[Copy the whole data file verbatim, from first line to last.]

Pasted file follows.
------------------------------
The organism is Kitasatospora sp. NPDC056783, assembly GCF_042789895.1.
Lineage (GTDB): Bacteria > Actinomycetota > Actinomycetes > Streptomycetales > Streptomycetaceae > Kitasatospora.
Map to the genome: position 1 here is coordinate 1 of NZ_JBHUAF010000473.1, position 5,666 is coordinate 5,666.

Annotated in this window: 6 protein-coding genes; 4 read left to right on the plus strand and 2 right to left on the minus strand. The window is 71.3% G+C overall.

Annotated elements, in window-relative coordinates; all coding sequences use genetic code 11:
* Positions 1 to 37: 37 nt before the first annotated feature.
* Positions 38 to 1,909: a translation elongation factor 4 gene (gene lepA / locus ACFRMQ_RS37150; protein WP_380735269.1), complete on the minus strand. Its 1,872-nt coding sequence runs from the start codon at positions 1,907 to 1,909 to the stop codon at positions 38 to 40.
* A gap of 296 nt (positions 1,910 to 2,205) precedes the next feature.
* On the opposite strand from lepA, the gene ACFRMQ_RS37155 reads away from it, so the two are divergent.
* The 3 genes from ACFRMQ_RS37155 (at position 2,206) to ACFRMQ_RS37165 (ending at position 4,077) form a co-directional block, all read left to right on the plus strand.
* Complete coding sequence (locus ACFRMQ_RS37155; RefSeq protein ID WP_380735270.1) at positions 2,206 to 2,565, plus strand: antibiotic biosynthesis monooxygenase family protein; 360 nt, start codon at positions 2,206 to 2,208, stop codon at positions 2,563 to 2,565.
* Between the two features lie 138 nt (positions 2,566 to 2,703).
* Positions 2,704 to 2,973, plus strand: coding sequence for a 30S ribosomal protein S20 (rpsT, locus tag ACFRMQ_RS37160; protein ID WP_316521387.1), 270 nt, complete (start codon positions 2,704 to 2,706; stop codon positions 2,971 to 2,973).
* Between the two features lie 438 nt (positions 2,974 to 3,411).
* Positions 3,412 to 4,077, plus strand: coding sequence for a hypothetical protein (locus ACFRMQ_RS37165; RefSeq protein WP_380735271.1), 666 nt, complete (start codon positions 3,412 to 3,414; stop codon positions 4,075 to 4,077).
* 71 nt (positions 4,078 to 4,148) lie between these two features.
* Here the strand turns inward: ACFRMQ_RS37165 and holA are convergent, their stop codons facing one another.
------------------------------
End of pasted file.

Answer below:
The organism is Kitasatospora sp. NPDC056783, assembly GCF_042789895.1.
Lineage (GTDB): Bacteria > Actinomycetota > Actinomycetes > Streptomycetales > Streptomycetaceae > Kitasatospora.
Map to the genome: position 1 here is coordinate 1 of NZ_JBHUAF010000473.1, position 5,666 is coordinate 5,666.

Annotated in this window: 6 protein-coding genes; 4 read left to right on the plus strand and 2 right to left on the minus strand. The window is 71.3% G+C overall.

Annotated elements, in window-relative coordinates; all coding sequences use genetic code 11:
* Positions 1 to 37: 37 nt before the first annotated feature.
* Positions 38 to 1,909: a translation elongation factor 4 gene (gene lepA / locus ACFRMQ_RS37150; protein WP_380735269.1), complete on the minus strand. Its 1,872-nt coding sequence runs from the start codon at positions 1,907 to 1,909 to the stop codon at positions 38 to 40.
* A gap of 296 nt (positions 1,910 to 2,205) precedes the next feature.
* On the opposite strand from lepA, the gene ACFRMQ_RS37155 reads away from it, so the two are divergent.
* The 3 genes from ACFRMQ_RS37155 (at position 2,206) to ACFRMQ_RS37165 (ending at position 4,077) form a co-directional block, all read left to right on the plus strand.
* Complete coding sequence (locus ACFRMQ_RS37155; RefSeq protein ID WP_380735270.1) at positions 2,206 to 2,565, plus strand: antibiotic biosynthesis monooxygenase family protein; 360 nt, start codon at positions 2,206 to 2,208, stop codon at positions 2,563 to 2,565.
* Between the two features lie 138 nt (positions 2,566 to 2,703).
* Positions 2,704 to 2,973, plus strand: coding sequence for a 30S ribosomal protein S20 (rpsT, locus tag ACFRMQ_RS37160; protein ID WP_316521387.1), 270 nt, complete (start codon positions 2,704 to 2,706; stop codon positions 2,971 to 2,973).
* Between the two features lie 438 nt (positions 2,974 to 3,411).
* Positions 3,412 to 4,077, plus strand: coding sequence for a hypothetical protein (locus ACFRMQ_RS37165; RefSeq protein WP_380735271.1), 666 nt, complete (start codon positions 3,412 to 3,414; stop codon positions 4,075 to 4,077).
* 71 nt (positions 4,078 to 4,148) lie between these two features.
* Here the strand turns inward: ACFRMQ_RS37165 and holA are convergent, their stop codons facing one another.